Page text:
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Postoperative Respiratory Failure in a Child - A Diagnostic Dilemma

Reviewed By Sleep and Respiratory Neurobiology Assembly

Submitted by

Ann C. Halbower, MD

Associate Professor of Pediatrics

Director, Pediatric Sleep Research

University of Colorado, Denver, School of Medicine and The Children's Hospital

Denver, CO

Submit your comments to the author(s).


A three-year-old child was admitted for adenotonsillectomy (T&A) after a sleep study demonstrated prolonged hypoxemia, obstructive sleep apnea and hypercarbia.  After the T&A she was given a narcotic for pain.  She did not arouse after withdrawal of anesthetic, was comatose and hypoxemic.  An arterial blood gas showed the following results: pH 7.0/ PaCO2 90 mm Hg/PaO2 50 mm Hg/ bicarbonate 35 mM/L.  She was placed on a ventilator and transferred to the intensive care unit where she remained comatose for 3 days.

Physical Exam

On physical exam, she was a normal-looking child with a slightly box-shaped head.  Head, neck and throat exam was normal with mild swelling of the pharynx postoperatively.  Her pupils were 4 mm with a diminished light response.  Retinas were normal.  Thyroid was soft and small.  Lungs were clear to auscultation with mechanical breaths from the ventilator, but she had no spontaneous breathing while comatose.  Heart examination demonstrated a regular rate and rhythm with no murmur.  She had a benign abdomen with no organomegaly, and there was no swelling or clubbing of her extremities.  Her neurologic exam included pupils that were equally round and reactive to light but accommodation could not be checked.  Deep tendon reflexes were normal and a babinski was not present.  She was unable to perform strength or cerebellar testing.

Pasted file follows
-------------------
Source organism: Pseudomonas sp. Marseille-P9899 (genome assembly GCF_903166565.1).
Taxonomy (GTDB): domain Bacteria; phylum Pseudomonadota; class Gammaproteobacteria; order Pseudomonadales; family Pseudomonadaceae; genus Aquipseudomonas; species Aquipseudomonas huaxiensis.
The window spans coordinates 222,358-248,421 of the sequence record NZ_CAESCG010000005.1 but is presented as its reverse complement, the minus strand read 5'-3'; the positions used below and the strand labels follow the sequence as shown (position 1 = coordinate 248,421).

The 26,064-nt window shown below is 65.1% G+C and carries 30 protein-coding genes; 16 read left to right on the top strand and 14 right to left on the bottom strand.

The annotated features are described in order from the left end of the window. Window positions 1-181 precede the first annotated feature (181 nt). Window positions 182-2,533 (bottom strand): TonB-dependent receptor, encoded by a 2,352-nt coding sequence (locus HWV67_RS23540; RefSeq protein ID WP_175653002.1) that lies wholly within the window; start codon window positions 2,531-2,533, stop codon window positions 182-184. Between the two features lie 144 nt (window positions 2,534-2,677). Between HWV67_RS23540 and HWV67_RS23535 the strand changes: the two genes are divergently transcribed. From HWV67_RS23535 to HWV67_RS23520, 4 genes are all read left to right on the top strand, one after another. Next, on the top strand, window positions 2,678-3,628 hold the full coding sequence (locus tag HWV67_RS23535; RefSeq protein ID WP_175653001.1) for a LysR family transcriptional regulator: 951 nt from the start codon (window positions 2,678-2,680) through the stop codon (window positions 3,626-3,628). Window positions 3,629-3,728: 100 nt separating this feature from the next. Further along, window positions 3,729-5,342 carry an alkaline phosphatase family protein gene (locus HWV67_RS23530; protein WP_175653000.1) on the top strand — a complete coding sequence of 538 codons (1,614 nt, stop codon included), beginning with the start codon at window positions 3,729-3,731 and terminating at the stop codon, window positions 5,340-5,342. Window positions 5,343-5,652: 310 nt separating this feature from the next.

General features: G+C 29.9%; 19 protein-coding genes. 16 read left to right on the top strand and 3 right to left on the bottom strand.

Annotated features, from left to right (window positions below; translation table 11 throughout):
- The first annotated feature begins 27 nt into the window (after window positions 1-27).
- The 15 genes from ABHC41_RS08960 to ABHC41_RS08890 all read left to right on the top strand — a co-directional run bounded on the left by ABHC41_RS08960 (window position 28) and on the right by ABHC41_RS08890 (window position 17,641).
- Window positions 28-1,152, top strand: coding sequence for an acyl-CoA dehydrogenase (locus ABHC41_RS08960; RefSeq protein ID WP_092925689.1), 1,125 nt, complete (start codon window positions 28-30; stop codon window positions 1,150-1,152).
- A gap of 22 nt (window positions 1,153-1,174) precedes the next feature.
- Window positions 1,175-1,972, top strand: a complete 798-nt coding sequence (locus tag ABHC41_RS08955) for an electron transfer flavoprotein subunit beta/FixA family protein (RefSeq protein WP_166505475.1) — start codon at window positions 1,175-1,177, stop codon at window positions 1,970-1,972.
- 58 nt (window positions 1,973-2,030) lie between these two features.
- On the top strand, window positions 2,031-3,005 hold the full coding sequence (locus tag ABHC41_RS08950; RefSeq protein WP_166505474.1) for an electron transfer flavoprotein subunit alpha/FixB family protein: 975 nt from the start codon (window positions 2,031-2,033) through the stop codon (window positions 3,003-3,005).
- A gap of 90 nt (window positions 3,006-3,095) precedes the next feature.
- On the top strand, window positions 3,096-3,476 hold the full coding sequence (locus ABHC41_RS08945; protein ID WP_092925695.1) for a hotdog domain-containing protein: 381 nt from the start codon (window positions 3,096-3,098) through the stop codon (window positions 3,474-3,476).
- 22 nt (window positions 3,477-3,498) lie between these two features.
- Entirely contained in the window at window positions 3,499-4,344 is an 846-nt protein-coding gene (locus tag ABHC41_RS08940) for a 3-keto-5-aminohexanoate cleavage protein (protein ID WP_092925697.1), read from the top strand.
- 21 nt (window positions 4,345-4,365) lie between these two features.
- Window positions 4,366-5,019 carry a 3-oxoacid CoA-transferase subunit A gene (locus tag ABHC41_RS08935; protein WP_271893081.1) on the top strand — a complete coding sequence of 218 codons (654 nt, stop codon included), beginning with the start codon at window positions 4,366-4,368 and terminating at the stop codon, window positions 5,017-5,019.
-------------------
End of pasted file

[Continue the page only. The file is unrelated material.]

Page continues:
During her comatose state while ventilated, electroencephalogram and blood tests were normal.  An electrocardiogram demonstrated sinus bradycardia of 40 beats per minute.  She had marked sinus arrhythmia.  There was a normalization of her blood gas results to pH 7.4/ PaCO2 40 mm Hg/ PaO2 80 mm Hg during mechanical ventilation.  She woke up after 3 days and the physicians attempted to wean her to continuous positive airway pressure (CPAP).  She was placed on oxygen at 1 L/min with a CPAP of 6 cm H2O.  Oxygen saturation was 99%.  She seemed fine during the day, but the next morning became obtunded.  A blood gas demonstrated a PaCO2 of 102 mm Hg.  She underwent tracheostomy and was ventilated.  A polysomnogram during sleep was performed.


The following 4 figures are during the polysomnogram on and off a mechanical ventilator during sleep.

Figure 1

Figure 2

Figure 3

Figure 4

Question 1

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